The London Jazz Festival finished last weekend, and seven days on, it seems like a good time to take stock. I went to nine paid-for gigs, two free gigs which I had planned to see, I caught a couple of free gigs which I hadn’t planned, and a couple of other free events. I had a busy ten days – possibly too busy: it felt like trying to cram six months’ live jazz into ten days – and many clashes: the curse of the festival. I had to chose what music to miss as well as what to see.
I deliberately experiment with LJF: whilst I go to some gigs where I know the musicians’ work (and expect to enjoy the gig), I also seek out people I haven’t seen before or who are doing things I haven’t heard before. I also seek out artists I’m unlikely to get a chance to see at other times of the year – this means that my selection is skewed towards foreign “big name” artists rather than London-based musicians. (Though I have long decided not to see artists just because I think they are likely to die: I saw Art Blakey the year before he died for this reason, and I wish I hadn’t – he was a shadow of his former self, and that’s not how I want to remember my heroes.)
All in all, then, it was an eclectic mix of musicians and styles over the ten days.
I started off with Manu Katché
. Part of the festival’s French programme (there was a fair bit of jazz nationalism this year: there were French, Danish and Scottish streams – it somehow seems a bit against the grain to me, since I see jazz as an inclusive art form, encompassing peoples regardless of race or origin), he played with a quartet with saxophone as the lead instrument. Though Katché is a drummer, this wasn’t a drum-heavy sound, but it somewhat lacked the full balance of his recorded work. His drums sounded great from the back of the Royal Festival Hall – a rarity, since they are often mixed to mud in large halls. I enjoyed this set, but I didn’t think it was great music.
After a fascinating session by musicians Soweto Kinch and Shabaka Hutchins exploring the roots and evolution of jazz (part of the festival’s free education programme, they had two conversations over two days – these were a really interesting couple of afternoons), I ventured out to Kingston for Andy Sheppard’s Movements in Colour and Didier Malherbe’s Hadouk Trio. I wrote about this gig for the LondonJazz blog
, so I won’t repeat myself here. This was very “world” tinged jazz. Malherbe’s band were interesting, lively and unexpected; Sheppard’s more – well, chilled. It is no surprised that they record on ECM – they have that very cool, European sound. Despite Sheppard
’s excellent – though controlled – sax playing, the star for me was bassist Arild Andersen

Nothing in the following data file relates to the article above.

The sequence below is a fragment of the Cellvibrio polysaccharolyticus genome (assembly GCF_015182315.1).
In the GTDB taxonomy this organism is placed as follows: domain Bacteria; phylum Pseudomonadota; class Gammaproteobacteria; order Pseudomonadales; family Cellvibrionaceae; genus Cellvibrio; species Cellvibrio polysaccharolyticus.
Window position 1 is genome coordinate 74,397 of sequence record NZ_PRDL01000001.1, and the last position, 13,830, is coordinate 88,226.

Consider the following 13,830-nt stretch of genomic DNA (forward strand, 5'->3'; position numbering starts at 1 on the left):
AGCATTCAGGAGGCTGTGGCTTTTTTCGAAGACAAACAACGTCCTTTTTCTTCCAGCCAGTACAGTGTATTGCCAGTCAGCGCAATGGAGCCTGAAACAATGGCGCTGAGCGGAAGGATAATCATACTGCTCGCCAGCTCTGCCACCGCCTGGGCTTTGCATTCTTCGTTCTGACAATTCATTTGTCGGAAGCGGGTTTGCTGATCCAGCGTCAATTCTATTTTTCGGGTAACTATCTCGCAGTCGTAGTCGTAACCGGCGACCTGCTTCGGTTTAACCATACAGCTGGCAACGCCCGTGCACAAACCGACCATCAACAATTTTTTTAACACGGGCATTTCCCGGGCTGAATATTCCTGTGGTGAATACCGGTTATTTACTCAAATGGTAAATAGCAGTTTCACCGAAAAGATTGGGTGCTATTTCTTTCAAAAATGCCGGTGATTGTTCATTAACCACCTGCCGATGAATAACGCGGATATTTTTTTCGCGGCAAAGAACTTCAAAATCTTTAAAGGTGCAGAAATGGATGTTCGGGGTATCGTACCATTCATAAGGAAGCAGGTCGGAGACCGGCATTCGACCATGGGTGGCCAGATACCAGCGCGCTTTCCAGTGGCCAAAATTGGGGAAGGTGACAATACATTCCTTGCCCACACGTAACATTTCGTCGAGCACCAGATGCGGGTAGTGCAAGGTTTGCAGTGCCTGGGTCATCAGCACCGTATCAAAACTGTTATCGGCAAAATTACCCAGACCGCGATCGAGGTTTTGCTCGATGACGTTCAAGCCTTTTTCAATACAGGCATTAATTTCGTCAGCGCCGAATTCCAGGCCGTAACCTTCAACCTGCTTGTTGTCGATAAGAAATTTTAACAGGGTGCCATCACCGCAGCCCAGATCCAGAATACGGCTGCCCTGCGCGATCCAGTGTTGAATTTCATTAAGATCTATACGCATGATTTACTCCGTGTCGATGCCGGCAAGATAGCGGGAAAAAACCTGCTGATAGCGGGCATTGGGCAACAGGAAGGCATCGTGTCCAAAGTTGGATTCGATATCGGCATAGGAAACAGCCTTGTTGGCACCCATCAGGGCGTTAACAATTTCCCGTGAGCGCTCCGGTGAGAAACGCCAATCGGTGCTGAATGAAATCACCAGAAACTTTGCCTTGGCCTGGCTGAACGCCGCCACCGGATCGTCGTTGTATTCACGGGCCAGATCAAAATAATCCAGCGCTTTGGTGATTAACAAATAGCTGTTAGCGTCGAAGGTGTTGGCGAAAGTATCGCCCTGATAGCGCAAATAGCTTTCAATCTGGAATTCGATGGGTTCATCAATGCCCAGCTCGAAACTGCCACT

. I’d go a long way to see him play.
Which I did the next day, venturing across London to see him play with John Etherdige
and John Marshall. This was just a brilliant gig. It covered a range of moods, from relaxed to energetic, whilst maintaining a cohesive voice. Both Andersen and Etheridge used electronic looping to construct tracks to play along to, building up the layers of sound. They were, frankly, great. Marshall added so much – playing without amplification (the Bull’s Head
, though one of London’s foremost jazz venues, is still really just a pub…), he was simultaneously subtle and powerful. This gig was just wonderful – they played exciting, adventurous music. Exactly as I expected.
Monday night was one where my high expectations weren’t fully met. It started with John Scofield
in a trio with bassist Steve Swallow and drummer Bill Stewart, his regular rhythm section. (Last time I saw Swallow play, it was with Andy Sheppard
…) They played a mixed set of standards and Scofield’s tunes – a couple of their standard ballads were exquisite – and all three were excellent. The disappointment came with the second set, which matched Scofield with the Scottish National Jazz Orchestra
- and only because I was really looking forward to it! Playing arrangements of Sco’s tunes and some from his time with Miles Davis, it felt at times as if Sco and the SNJO were pulling in different directions – as if Sco’s loud guitar was fighting with the orchestra. Knowing both Sco and SNJO’s music, this seemed like such a waste: Sco’s record Quiet
has some beautiful, haunting brass arrangements, and those commissioned by SNJO didn’t really match up.
There were some great moments – Ryan Quigley on trumpet, Martin Kershaw on alto and Alyn Cosker on drums all played good solos, and Tommy Smith, SNJO’s director, was on his usual fine form, but this was just a good rather than great gig.
Next up was Frech pianist Martial Solal in a solo gig. This was one of my wild cards, and I’m very glad I went. In the refined setting of the Wigmore Hall, Solal played a fascinating set of standards. He took a theme, dissected it, and then took off in all sorts of new directions, time and time again, in ways which reminded me of his compatriot Michel Petrucciani in his approach to the music, if not his playing style. This was quite dense music – Solal filled all the space – and it was not easy to identify what he was playing: in the interval, the people sitting behind me ran off a list of tunes they had heard, none of which I heard! What I heard over the two sets included Autumn Leaves